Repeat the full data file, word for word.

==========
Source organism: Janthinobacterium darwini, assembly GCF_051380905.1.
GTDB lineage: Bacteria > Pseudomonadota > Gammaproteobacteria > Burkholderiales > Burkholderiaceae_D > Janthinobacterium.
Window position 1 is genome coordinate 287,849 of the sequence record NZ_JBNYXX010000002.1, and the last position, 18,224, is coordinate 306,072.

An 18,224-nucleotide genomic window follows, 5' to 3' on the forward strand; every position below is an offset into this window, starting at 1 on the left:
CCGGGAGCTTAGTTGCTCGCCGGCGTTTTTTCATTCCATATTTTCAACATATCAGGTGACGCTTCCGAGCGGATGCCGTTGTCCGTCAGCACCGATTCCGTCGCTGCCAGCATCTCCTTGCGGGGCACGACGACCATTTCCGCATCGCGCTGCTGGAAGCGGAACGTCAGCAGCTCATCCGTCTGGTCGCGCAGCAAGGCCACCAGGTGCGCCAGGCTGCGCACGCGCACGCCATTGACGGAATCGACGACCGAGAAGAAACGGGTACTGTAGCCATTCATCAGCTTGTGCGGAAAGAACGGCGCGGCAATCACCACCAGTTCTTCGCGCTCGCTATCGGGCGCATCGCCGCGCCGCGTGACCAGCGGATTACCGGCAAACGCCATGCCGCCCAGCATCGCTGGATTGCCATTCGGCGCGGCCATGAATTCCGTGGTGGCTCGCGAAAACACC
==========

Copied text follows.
Source organism: Janthinobacterium darwini, assembly GCF_051380905.1.
GTDB lineage: Bacteria > Pseudomonadota > Gammaproteobacteria > Burkholderiales > Burkholderiaceae_D > Janthinobacterium.
Window position 1 is genome coordinate 287,849 of the sequence record NZ_JBNYXX010000002.1, and the last position, 18,224, is coordinate 306,072.

An 18,224-nucleotide genomic window follows, 5' to 3' on the forward strand; every position below is an offset into this window, starting at 1 on the left:
CCGGGAGCTTAGTTGCTCGCCGGCGTTTTTTCATTCCATATTTTCAACATATCAGGTGACGCTTCCGAGCGGATGCCGTTGTCCGTCAGCACCGATTCCGTCGCTGCCAGCATCTCCTTGCGGGGCACGACGACCATTTCCGCATCGCGCTGCTGGAAGCGGAACGTCAGCAGCTCATCCGTCTGGTCGCGCAGCAAGGCCACCAGGTGCGCCAGGCTGCGCACGCGCACGCCATTGACGGAATCGACGACCGAGAAGAAACGGGTACTGTAGCCATTCATCAGCTTGTGCGGAAAGAACGGCGCGGCAATCACCACCAGTTCTTCGCGCTCGCTATCGGGCGCATCGCCGCGCCGCGTGACCAGCGGATTACCGGCAAACGCCATGCCGCCCAGCATCGCTGGATTGCCATTCGGCGCGGCCATGAATTCCGTGGTGGCTCGCGAAAACACC